The US has asked arch-rivals India and Pakistan to set aside their differences and sign and ratify the Comprehensive Nuclear-Test-Ban Treaty (CTBT). Welcoming Pakistan's recent proposal to India for a bilateral agreement on nuclear weapons test ban, Washington has urged the two countries to hold talks.
Mark Toner, the State Department deputy spokesperson, said: "We welcome this high-level dialogue between India and Pakistan, encourage both countries to engage in the dialogue and exercise restraint aimed at improving strategic stability."
In the last two weeks, Pakistan has twice offered to sign up for a bilateral moratorium asking if India would agree to a mutual ban on testing of nuclear atomic weapons. It has said the arrangement would enable the easy entry of the two countries into the elite Nuclear Suppliers' Group (NSG), which both Delhi and Islamabad have been eyeing for a long time.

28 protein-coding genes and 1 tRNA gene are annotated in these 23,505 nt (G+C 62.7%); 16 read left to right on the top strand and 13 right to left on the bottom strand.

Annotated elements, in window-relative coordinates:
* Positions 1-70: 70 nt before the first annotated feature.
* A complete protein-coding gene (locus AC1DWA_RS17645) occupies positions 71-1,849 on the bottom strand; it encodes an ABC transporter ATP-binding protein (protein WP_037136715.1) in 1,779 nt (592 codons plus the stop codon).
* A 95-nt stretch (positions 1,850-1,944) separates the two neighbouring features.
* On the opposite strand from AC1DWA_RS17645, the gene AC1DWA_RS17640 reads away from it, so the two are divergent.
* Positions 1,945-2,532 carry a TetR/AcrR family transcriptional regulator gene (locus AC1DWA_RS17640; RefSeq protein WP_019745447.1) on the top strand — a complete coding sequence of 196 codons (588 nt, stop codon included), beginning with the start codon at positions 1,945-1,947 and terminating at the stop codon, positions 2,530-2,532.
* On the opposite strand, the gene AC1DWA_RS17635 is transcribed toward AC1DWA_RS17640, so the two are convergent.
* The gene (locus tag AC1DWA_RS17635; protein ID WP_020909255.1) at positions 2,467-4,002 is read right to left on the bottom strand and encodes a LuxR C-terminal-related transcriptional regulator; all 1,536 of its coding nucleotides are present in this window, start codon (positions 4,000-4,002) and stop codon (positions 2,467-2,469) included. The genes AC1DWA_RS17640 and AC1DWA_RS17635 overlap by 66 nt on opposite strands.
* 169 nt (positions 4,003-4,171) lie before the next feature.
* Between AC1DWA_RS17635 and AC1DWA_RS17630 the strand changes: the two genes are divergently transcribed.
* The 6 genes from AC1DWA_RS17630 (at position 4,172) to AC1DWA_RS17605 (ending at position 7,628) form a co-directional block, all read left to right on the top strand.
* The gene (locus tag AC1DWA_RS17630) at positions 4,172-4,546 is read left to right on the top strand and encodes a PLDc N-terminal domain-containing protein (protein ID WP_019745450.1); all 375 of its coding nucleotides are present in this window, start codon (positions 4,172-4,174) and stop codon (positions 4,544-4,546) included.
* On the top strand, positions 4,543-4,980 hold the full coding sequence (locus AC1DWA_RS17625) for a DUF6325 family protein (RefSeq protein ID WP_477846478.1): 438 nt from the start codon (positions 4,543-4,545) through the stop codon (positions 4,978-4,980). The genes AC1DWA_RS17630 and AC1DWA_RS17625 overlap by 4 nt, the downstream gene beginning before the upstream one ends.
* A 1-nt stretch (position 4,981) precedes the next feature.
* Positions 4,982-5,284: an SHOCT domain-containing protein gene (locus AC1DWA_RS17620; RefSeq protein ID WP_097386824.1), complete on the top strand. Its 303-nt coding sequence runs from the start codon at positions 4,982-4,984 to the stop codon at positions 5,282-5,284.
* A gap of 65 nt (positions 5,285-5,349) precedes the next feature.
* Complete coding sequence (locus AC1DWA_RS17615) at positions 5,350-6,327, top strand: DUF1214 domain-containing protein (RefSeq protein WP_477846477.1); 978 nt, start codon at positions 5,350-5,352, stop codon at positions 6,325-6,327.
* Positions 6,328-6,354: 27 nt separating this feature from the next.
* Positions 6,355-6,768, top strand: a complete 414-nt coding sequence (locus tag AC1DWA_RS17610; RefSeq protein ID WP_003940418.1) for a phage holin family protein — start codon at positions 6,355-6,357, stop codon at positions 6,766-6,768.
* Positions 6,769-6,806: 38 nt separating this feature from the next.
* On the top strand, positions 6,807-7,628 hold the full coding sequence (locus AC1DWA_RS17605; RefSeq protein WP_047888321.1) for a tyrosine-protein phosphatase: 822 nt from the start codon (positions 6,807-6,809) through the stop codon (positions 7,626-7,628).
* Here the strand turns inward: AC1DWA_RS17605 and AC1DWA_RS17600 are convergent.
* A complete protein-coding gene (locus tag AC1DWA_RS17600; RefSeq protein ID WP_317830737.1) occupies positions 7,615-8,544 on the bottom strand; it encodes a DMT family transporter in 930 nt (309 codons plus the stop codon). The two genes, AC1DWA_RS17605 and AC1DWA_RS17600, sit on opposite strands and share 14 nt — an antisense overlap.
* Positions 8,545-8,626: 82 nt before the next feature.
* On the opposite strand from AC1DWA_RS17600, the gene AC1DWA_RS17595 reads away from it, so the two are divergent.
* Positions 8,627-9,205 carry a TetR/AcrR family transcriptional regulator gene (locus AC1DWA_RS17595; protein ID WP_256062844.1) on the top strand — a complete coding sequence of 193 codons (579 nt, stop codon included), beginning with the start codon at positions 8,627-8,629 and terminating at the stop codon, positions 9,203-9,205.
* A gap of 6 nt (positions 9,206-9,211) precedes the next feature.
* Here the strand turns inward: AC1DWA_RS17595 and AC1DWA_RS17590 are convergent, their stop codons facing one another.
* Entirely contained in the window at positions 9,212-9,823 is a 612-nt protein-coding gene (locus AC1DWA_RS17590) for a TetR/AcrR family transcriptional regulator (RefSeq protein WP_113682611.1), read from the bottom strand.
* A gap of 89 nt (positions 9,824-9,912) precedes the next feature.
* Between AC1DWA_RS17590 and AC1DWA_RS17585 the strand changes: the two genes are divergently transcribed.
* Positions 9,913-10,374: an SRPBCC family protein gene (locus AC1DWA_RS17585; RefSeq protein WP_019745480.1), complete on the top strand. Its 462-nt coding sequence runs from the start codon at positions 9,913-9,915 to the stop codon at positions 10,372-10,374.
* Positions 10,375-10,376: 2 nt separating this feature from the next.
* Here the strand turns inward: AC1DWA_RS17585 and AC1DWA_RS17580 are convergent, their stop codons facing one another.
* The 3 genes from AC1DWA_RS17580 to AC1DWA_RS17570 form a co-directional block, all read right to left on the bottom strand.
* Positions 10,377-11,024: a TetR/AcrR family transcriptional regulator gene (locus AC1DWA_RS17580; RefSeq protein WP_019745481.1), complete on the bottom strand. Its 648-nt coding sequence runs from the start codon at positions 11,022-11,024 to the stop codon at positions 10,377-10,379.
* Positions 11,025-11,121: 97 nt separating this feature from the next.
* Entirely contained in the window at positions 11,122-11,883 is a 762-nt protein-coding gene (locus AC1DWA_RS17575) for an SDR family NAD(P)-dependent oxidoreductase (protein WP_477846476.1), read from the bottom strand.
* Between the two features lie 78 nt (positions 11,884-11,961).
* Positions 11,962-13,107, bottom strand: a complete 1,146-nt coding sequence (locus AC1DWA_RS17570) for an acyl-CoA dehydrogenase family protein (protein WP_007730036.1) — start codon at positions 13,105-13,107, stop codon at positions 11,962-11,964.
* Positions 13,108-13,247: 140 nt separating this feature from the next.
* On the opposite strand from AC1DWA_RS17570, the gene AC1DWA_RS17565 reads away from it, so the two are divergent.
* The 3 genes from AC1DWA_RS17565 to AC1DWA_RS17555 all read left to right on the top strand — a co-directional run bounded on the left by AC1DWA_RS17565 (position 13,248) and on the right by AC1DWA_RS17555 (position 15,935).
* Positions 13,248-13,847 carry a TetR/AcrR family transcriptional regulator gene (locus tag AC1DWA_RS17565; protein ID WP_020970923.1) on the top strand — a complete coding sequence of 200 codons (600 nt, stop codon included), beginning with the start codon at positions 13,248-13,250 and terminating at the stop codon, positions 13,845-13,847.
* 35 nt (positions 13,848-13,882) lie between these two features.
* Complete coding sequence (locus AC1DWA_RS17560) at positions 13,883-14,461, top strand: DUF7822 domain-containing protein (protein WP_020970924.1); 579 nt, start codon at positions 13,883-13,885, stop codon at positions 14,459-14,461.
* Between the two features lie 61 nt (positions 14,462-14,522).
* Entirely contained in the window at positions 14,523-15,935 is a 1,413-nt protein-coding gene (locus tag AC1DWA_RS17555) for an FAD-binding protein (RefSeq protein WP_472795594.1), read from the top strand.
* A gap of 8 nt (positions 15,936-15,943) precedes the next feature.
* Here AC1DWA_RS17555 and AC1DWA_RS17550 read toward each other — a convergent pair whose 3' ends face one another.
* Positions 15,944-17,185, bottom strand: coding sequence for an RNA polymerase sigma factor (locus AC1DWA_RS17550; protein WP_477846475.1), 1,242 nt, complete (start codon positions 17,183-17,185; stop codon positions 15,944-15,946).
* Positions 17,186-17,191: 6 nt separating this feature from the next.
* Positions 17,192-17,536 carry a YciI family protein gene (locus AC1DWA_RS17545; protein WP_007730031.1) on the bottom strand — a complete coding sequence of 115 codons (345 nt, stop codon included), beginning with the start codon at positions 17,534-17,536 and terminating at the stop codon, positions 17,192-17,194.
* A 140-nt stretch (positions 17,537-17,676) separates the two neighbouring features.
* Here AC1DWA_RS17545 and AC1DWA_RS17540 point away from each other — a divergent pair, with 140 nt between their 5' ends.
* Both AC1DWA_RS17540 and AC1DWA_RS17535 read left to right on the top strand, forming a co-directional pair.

"I think this proposal is something we would leave to India's consideration," Toner said at his daily briefing. "It remains in our view that the most practical way to achieve a legally binding commitment on nuclear explosive testing would be for both states to sign and ratify the CTBT," The New Indian Express quoted him as saying.
India and Pakistan are not signatories to the Nuclear Non-Proliferation Treaty (NPT) although both are nuclear-armed nations. India has been strongly lobbying for a membership of the NSG, but it was stonewalled by China as the 48- member nations remained divided over accepting a non-NPT country into the bloc.
Although India and Pakistan have individually declared that they will not conduct further nuclear tests, Pakistan, and now the US too, feel a unilateral moratorium could benefit the two countries.
On Tuesday (23 August), Pakistan announced a fresh move to seek support for its NSG membership bid. Syed Tariq Fatemi, special assistant to the prime minister on foreign affairs, embarked on a visit to Belarus and Kazakhstan to win their backing, The Hindu reported.
While India was kept out, Pakistan's membership was not discussed during the plenary meeting of the NSG in Seoul in June. Although it has China on its side, it failed to get the backing of the US.